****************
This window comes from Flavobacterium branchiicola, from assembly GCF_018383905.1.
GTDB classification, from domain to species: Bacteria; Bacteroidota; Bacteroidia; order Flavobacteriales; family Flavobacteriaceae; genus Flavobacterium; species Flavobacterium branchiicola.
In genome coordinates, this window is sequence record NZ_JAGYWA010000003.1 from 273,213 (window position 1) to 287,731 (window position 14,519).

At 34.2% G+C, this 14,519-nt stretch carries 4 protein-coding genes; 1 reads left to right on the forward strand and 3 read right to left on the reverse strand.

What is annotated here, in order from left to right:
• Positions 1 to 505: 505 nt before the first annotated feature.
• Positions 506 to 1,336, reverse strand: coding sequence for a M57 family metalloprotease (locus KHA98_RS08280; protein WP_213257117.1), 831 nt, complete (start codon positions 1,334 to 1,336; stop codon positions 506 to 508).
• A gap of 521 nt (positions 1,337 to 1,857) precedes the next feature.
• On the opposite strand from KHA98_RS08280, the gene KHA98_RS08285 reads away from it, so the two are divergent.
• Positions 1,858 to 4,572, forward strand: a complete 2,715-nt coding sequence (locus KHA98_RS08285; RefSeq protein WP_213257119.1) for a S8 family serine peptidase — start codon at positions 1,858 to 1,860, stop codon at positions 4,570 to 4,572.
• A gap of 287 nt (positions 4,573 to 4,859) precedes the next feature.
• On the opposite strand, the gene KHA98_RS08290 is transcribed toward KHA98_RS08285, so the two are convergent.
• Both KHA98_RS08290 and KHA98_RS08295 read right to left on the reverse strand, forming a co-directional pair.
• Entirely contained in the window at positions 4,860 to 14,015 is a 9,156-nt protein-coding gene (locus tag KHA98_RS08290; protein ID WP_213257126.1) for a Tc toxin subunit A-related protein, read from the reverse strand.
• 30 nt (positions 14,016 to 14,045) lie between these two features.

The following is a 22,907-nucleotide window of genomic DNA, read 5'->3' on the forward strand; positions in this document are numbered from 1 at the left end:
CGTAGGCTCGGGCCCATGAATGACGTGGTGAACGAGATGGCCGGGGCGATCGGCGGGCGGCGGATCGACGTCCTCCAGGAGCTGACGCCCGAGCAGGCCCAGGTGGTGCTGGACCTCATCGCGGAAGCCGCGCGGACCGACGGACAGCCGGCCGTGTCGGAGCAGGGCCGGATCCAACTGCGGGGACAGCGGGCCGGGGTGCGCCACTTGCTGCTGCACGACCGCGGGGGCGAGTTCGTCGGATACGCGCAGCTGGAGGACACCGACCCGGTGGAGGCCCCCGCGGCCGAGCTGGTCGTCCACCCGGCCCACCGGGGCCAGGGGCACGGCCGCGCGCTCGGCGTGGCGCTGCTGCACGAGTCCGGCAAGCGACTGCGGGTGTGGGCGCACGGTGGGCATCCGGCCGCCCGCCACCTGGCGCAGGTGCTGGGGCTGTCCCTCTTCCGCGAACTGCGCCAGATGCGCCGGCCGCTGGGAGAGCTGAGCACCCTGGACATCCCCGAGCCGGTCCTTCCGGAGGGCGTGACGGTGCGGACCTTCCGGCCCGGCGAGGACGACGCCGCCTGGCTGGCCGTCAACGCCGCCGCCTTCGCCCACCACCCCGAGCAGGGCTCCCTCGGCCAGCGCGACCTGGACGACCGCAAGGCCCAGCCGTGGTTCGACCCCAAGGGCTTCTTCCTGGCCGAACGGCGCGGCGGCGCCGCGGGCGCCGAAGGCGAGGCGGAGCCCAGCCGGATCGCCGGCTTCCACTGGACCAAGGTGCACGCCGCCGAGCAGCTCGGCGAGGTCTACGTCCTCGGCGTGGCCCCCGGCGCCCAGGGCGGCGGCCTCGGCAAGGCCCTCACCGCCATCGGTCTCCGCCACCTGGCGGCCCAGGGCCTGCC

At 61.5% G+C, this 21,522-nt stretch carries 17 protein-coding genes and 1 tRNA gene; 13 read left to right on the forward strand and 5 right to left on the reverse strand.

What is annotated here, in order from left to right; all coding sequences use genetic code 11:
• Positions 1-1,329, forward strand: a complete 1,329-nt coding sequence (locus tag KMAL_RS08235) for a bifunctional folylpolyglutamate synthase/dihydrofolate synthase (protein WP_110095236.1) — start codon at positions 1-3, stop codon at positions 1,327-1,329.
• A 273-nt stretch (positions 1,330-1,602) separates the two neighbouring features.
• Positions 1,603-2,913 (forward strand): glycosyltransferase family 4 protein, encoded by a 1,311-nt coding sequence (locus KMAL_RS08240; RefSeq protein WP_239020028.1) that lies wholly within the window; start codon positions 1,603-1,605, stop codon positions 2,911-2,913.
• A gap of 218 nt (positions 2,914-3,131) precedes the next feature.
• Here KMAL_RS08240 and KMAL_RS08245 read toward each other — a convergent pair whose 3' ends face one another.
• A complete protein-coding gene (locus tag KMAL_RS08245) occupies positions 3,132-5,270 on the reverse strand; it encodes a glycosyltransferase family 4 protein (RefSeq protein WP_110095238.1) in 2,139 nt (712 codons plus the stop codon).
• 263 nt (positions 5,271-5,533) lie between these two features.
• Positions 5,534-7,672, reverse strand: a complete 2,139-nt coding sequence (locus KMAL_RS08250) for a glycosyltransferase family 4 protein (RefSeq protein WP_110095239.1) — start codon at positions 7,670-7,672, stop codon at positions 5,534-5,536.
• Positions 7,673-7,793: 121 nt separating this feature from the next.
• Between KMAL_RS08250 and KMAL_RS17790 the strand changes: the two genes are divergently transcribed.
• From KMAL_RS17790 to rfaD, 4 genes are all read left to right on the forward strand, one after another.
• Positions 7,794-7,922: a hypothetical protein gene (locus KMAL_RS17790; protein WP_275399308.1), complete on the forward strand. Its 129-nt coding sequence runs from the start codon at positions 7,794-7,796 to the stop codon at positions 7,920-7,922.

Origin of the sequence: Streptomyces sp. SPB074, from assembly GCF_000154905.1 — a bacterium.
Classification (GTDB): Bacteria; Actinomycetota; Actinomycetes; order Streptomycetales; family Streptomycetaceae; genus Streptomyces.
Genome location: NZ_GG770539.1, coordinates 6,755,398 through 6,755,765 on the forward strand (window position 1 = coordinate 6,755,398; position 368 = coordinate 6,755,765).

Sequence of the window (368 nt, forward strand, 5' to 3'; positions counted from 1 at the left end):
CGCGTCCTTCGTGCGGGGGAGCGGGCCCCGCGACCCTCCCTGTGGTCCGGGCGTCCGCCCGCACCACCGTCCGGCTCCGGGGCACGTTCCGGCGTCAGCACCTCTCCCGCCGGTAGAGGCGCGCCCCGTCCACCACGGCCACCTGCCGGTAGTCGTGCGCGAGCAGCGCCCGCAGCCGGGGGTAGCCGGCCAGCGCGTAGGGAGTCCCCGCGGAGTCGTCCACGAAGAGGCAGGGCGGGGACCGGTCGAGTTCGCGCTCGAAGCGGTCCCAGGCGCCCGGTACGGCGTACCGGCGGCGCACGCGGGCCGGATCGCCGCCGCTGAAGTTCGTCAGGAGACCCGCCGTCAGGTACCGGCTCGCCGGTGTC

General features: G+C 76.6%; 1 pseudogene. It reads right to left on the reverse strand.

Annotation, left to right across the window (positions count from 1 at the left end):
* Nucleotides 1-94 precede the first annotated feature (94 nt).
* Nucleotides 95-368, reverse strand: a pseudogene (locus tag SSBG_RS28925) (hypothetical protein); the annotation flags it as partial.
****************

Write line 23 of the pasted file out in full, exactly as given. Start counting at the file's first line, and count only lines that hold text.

• A gap of 218 nt (positions 2,914-3,131) precedes the next feature.